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Passivity remains the all-too-common posture across much of the automotive industry when it comes to cybersecurity. Many organizations still appear to think they will get serious about cybersecurity if and when they are forced to comply with governmental regulations.
Beware that the complexity of automotive cyberattacks is changing rapidly. It is time to become more proactive about comprehensive protection. Events in recent years demand that automakers, original equipment manufacturers (OEMs) and third-party suppliers do more than merely check the boxes of emerging regulatory frameworks and standards. For example, a Trend Micro report in 2021 identified vulnerable parts of the supply chain and the complexity of supply chain security.
The supply chain is clearly at risk, and cybercriminals are geared to expoit it. Cybersecurity must look at not only the car itself but also its manufacturer, its suppliers and its dealerships.
A sea change is underway in automotive cyberattacks. Cybercriminals who can target vulnerable suppliers to reach into a manufacturer’s network could compromise huge numbers of vehicles. Our 2022 analysis of 52 significant automotive cybersecurity incidents illustrated the range of attacks on the industry—across different levels of the supply chain, from supplier to vendor, and at almost every production stage.
Cybercriminals initiate attacks by exploiting system or network vulnerabilities to intrude the vendor network or by gaining unauthenticated access permission, then demanding ransom in return for unlocking blocked systems. Conti, LockBit and Hive were among the ransomware families most prominent in automotive cyberattacks last year.
Indeed, the automotive industry is unusually given to this type of supply chain attack because of its long-established heritage of interconnected ecosystems of component partners. As connectivity continues to pervade electronic vehicles and the cloud increasingly controls the car, it follows that the cybercriminal who can access the cloud by compromising any component supplier can also control the car.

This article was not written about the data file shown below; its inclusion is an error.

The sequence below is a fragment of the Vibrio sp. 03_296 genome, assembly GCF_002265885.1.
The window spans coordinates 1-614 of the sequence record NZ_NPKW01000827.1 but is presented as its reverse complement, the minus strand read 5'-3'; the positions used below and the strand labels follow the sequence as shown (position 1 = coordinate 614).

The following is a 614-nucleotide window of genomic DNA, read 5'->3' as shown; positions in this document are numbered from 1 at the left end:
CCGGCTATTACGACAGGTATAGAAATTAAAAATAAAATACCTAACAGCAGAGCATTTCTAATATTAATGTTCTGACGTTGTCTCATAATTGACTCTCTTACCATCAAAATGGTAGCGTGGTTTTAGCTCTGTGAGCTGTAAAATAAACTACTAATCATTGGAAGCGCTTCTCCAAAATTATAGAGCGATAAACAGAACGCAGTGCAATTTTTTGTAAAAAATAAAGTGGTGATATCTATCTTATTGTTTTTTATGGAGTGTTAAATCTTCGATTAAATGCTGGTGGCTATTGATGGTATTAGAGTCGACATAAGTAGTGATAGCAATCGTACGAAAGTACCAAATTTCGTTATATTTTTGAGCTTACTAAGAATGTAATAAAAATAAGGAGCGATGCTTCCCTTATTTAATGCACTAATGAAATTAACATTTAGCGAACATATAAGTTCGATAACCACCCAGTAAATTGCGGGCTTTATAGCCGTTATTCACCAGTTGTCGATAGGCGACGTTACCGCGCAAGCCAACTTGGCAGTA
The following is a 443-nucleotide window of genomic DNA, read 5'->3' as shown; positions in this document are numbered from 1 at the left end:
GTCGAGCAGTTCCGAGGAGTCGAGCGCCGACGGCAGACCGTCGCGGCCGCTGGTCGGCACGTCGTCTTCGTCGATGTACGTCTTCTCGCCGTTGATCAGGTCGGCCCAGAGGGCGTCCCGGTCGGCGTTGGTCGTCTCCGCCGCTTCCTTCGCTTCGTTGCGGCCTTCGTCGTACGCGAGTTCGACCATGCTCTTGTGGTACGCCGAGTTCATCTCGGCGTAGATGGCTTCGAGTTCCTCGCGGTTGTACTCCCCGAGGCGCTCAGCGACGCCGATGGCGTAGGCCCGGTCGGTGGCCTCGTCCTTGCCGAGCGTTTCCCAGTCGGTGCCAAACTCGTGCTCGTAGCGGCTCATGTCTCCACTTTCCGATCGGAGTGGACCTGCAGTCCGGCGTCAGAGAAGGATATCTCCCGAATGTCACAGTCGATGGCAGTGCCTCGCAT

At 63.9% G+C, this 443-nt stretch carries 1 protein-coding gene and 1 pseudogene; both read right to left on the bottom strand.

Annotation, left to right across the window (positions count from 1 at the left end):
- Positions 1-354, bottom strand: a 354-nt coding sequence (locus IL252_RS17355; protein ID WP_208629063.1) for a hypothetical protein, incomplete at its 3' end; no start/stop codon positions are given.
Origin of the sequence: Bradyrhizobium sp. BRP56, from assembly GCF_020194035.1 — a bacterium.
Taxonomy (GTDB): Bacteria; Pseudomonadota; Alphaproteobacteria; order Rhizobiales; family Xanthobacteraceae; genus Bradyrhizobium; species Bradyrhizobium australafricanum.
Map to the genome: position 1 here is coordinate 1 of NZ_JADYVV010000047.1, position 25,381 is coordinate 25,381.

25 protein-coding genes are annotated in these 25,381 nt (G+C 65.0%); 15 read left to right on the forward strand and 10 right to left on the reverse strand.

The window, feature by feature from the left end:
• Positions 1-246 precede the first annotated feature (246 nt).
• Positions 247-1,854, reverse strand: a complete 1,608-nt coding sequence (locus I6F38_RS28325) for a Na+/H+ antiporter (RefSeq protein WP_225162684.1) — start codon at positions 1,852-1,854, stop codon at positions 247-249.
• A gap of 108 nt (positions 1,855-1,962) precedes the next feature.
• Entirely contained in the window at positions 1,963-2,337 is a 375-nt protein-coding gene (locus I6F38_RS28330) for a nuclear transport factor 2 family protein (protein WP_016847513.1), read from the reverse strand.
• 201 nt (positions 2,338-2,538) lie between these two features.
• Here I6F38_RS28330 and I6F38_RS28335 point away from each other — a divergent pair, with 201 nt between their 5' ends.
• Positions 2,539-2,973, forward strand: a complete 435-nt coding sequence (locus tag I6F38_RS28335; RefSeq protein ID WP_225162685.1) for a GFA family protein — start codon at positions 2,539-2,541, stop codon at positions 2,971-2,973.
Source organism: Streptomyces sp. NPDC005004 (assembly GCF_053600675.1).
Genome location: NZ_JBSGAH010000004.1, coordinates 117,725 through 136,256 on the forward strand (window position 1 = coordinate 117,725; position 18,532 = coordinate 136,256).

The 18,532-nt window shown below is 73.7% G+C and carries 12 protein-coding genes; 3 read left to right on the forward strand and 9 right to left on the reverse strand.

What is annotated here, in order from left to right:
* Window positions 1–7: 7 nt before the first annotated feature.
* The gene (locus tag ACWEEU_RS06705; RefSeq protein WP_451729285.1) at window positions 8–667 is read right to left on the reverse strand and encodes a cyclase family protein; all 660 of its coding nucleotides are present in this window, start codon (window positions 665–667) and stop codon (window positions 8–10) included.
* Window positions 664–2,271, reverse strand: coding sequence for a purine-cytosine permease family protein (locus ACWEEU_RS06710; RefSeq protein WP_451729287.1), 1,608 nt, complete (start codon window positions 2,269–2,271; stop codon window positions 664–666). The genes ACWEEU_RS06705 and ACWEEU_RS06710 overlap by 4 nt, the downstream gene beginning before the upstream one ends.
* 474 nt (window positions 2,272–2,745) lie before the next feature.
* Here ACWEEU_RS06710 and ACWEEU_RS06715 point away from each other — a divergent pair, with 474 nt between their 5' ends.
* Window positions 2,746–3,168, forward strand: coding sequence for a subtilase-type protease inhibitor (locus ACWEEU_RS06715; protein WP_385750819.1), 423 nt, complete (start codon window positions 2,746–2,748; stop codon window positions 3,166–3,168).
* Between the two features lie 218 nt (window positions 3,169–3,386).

Furthermore, autonomous-driving systems and advanced driver-assistance systems are reducing the human involvement required for vehicles to operate—and creating new opportunities for cybercriminals to unpredictably interfere with and disrupt vehicle performance and even harm human life.
In-vehicle infotainment is another potential entry point for cyberattacks. Ransomware and data breaches already dominated cybersecurity incidents in the automotive industry last year, and more connected cars, the rise of software-defined vehicles and software-based components, and greater use of open systems stand to add up to even greater susceptibility to known and unknown vulnerabilities.
We seem to still be in a first phase of respect for cybersecurity in the automotive industry, where the primary concern remains, “How am I going to comply with regulations?” A second phase is starting to gather form, in which some isolated examples of what could be turned into broader-scale cyberattacks are appearing in markets around the world.
A third phase is inevitable: the constant threat of supply-chain attacks in which companies with even robust cybersecurity can be impacted by cybercriminals uncovering the most vulnerable places to attack among interconnected partners.
What can members of the ecosystem do in practical terms today to sufficiently prepare for what’s next?
You don’t know know what you don’t know. So the first step is for automakers, OEMs and other suppliers to hire cybersecurity professionals who are equipped to analyze operations and empowered to prioritize the new capabilities to implement. Each different player in the value chain will have different priorities in terms of which area of its operations will need to be addressed first, based on its unique role and relationship to the rest of the supply chain.
Everyone in the ecosystem shares the desire to “see the unseen” before it’s too late. Now is the time for organizations at every level of the automotive supply chain to take action by making sure they have the internal competency to evaluate and rethink cybersecurity capabilities.